“Nini Julia Bang + Point Reyes in Santa Fe…”
Point Reyes, the new music ensemble founded in Brooklyn in 2010 by guitarist/singer/composer Asa Horvitz, consists of: Horvitz, vibraphonist Kyle Farrell, percussionist Jack Randall and cellist Bryan West. They were joined last evening by singer Nini Julia Bang, a principal singer with Teatr Zar, a post-Grotowski ensemble dedicated to research on the voice and body working with traditional singing from across Eastern Europe.
Jerzy Grotowski, the Polish theater director and innovator of experimental theater, helped guide theater artists in the development of a new vocabulary of theater performance, much like Bang and Point Reyes are doing with their music as they mix the sense of the freedom of aleatoric music (chance music) with the precision of a Stravinsky score. Like the laboratory experiments of Grotowski, Point Reyes and Bang use various techniques to accomplish their goals.
What drew me to this concert was the opportunity to hear someone like Bang, steeped in the polyphonic singing style of the Caucasus, and to hear that unique and ancient musical form mixed with the work of a new music group. The juxtaposition of the polyphony with an often pointillistic style of playing by the ensemble was quite rich. Both Horvitz and cellist West participated in the vocal renderings, most often to great effect.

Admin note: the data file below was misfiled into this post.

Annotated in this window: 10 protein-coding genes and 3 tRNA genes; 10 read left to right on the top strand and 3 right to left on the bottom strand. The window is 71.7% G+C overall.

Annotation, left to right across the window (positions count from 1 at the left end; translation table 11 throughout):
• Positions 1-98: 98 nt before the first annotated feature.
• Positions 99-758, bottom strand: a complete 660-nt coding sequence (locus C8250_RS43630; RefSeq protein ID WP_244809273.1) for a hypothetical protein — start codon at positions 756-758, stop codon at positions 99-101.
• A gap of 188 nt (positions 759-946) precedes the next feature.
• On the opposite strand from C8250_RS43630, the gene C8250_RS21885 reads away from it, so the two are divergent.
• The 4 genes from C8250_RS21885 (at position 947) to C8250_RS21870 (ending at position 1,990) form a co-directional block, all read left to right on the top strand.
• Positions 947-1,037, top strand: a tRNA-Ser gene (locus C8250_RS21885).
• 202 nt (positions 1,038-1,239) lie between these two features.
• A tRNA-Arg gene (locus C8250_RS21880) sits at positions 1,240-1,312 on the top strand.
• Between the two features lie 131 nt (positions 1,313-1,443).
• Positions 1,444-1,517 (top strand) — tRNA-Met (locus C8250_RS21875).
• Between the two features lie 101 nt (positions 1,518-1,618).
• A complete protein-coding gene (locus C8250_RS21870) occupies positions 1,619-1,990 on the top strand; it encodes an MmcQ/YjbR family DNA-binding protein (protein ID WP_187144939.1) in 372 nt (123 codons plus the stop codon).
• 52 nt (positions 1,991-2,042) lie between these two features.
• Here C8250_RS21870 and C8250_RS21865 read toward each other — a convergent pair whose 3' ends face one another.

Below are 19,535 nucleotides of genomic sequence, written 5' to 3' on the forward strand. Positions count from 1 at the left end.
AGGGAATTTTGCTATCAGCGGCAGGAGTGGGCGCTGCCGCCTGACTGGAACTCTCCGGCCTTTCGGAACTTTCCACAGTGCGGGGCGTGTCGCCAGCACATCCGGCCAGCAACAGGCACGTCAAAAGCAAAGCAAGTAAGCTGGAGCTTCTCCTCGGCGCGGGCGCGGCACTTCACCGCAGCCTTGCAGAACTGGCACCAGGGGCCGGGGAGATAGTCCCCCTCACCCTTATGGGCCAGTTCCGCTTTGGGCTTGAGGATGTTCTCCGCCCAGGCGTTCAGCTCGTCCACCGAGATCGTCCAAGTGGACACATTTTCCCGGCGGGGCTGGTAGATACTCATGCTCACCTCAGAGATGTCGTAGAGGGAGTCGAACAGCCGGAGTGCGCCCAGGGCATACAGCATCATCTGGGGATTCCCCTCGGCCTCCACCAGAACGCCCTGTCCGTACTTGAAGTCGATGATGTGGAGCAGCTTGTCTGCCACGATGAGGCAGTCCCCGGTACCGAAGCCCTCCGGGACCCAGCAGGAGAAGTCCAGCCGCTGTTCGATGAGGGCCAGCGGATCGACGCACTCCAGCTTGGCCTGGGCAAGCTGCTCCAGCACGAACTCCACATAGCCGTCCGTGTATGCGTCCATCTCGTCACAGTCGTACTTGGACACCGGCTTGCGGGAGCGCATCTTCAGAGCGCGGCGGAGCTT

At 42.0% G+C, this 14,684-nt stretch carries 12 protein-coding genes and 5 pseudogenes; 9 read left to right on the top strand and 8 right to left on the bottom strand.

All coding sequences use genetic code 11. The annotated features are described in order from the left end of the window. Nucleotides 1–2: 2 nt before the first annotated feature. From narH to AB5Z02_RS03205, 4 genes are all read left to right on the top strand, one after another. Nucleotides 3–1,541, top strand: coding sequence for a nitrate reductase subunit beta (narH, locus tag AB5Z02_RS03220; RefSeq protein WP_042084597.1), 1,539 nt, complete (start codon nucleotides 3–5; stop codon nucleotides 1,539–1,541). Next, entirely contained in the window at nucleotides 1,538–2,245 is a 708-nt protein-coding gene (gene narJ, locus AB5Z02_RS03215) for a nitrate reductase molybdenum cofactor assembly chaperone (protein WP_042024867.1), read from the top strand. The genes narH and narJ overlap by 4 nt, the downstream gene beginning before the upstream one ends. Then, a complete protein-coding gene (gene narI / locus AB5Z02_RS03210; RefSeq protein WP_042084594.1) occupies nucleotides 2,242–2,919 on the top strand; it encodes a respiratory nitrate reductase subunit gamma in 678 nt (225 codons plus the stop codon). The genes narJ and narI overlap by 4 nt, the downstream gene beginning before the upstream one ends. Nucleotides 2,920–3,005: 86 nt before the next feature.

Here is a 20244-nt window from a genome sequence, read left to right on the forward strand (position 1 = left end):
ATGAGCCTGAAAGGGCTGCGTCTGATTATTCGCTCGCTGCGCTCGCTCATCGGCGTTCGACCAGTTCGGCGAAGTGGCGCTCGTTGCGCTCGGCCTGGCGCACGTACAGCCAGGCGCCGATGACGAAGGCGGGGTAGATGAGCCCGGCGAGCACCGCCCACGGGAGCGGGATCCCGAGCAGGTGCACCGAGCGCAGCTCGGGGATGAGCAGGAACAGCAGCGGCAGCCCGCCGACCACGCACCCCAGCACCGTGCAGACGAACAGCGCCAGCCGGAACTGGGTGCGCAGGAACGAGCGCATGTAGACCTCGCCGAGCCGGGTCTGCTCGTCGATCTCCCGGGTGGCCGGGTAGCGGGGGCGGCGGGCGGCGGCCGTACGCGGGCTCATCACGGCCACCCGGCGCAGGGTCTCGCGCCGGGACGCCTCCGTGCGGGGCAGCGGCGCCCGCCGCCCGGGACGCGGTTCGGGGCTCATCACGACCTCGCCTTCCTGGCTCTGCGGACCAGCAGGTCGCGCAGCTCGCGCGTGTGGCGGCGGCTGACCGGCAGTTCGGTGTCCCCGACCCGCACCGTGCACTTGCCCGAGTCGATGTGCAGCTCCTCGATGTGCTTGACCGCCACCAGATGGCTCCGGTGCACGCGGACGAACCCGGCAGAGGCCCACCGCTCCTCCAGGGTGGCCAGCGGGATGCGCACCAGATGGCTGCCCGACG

My only letdown in the performance was the way pitch kind of moved around, as singer/guitarist Horvitz tends to sit on the south side of pitch in his vocal production; ironically, most often when playing guitar at the same time. The vocal music style from the Georgian/ Caucasus region is pretty-much without a strong sense of vibrato and, perhaps the proximity of the three singers kept Horvitz anchored in his voice and pitch when singing un-accompanied. Despite this downside, I was delighted by the total ensemble approach to Point Reyes’ one-hour set.
Taken together, Ms. Banks and Point Reyes produced music alternating late-19th century romantic and even Pop style harmonies with a post-Webern approach, anchored in a rhythmic drive that was sometimes Stravinsky, sometimes 12-bar blues
And, the early Christian-style, a capella Kyrie was quite wonderful!
I didn’t stay for the workshop/masterclass that followed, but I know it was well attended and I have since been told that it was terrific.
I hope Point Reyes returns, especially if they have Nini Julia Bang in tow, or is it the other way around?